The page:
March 7 email to faculty reiterated that students are not allowed to miss class unless they are undergoing mandatory self-isolation or have a written accommodation authorization from Student Access Services (SAS). The email, signed by Vice Provost for Faculty Affairs Tracey George, Faculty Senate Chair John McLean and Senior Associate Dean for Faculty Affairs David Raiford, also discussed preparations for “teaching at a distance.”
“We strongly encourage you to take the time now to develop contingency plans to allow you to continue your teaching and research and to accommodate students or instructors who must undergo self-isolation or any other prolonged absence,” the email said.
The email said that the university will implement strategies like teaching at a distance if classes will pose a health risk, but that the school has not found this is warranted yet. The Center for Teaching will host training sessions March 11 and 12 for “Tools for Putting Your Courses Online.”
Students with suppressed immune systems are encouraged to contact SAS immediately. Students with anxiety about being on campus or attending class should contact the Office for Student Care Coordination, according to the SAS response to COVID-19.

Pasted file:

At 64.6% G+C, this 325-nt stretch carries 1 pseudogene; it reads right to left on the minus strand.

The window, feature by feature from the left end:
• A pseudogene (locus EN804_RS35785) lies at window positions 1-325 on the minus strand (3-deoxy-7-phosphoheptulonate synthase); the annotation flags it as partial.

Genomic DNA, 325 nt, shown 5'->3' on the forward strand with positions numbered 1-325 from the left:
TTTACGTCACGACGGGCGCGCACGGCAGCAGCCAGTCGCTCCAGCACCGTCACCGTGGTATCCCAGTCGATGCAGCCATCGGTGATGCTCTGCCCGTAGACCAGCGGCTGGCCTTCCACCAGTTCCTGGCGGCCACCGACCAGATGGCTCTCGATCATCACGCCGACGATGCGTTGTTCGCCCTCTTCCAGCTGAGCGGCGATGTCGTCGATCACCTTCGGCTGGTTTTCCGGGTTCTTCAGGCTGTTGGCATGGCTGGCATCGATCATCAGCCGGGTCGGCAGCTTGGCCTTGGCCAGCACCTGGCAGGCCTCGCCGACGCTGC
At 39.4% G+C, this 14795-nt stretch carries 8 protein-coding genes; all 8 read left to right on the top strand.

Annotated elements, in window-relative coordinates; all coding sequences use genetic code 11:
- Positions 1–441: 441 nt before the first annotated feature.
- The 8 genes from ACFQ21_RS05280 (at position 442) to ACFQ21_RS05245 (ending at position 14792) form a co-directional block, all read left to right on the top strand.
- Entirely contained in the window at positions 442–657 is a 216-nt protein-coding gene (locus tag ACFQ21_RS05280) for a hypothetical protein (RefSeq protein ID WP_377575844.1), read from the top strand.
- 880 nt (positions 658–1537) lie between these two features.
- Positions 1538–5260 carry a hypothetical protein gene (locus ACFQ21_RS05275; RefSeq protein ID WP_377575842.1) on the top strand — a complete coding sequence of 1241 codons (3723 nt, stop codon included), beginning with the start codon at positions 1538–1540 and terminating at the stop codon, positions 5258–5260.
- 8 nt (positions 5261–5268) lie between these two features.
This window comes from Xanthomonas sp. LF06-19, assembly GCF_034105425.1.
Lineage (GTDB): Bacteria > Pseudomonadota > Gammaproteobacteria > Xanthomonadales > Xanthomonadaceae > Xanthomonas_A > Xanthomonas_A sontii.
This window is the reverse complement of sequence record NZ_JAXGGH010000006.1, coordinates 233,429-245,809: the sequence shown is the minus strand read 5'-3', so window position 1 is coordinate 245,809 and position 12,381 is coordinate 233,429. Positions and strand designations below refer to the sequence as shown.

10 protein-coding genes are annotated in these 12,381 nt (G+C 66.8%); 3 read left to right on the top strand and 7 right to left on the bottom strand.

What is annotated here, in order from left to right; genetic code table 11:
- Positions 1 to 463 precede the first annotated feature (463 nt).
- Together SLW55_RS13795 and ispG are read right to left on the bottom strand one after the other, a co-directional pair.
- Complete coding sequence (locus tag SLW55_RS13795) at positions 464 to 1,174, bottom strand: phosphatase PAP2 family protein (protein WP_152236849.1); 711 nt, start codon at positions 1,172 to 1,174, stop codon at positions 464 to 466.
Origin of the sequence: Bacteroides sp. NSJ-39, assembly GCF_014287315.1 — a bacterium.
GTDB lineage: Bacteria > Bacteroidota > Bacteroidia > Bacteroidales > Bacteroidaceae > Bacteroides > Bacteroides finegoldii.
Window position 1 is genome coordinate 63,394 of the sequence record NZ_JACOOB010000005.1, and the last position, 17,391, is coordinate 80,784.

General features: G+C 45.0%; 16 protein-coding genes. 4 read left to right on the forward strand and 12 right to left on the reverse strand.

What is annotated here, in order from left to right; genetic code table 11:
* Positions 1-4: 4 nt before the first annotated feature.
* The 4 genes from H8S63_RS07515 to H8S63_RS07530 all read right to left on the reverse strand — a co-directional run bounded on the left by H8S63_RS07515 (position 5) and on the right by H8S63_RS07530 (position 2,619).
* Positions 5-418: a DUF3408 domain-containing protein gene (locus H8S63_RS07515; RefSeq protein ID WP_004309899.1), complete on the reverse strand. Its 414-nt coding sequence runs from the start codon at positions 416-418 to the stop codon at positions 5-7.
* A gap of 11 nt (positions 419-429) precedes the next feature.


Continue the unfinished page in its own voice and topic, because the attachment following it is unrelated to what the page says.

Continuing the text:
The Dean of Students Office sent an email to students reiterating the university’s COVID-19 policy.
“If at any time we determine that you have failed to comply with the self-isolation directive, furnished false information to the University, or not reported complete and accurate information about your travel and personal contacts (or the travel and personal contacts of others), you may face major disciplinary action, up to and including separation from the University,” the email said.
The March 6 email also encouraged students to report to the Dean of Students Office other students who may have been exposed to someone with COVID-19.
MOSAIC, a three-day overnight program for admitted students, was canceled due to concerns surrounding COVID-19, according to an email sent by MOSAIC co-chairs.
A Vanderbilt student contracted the virus while abroad in Florence and was diagnosed in Chicago March 4.
A Feb. 28 email from the Dean of Students Office announced that Vanderbilt is requiring all community members traveling to China, South Korea, Italy or Iran to update the university of their travel. Such individuals must also self-isolate off-campus for 14 days following their return or face disciplinary action from Student Accountability.
Vanderbilt in Florence was canceled.
Study abroad in Mainland China was canceled.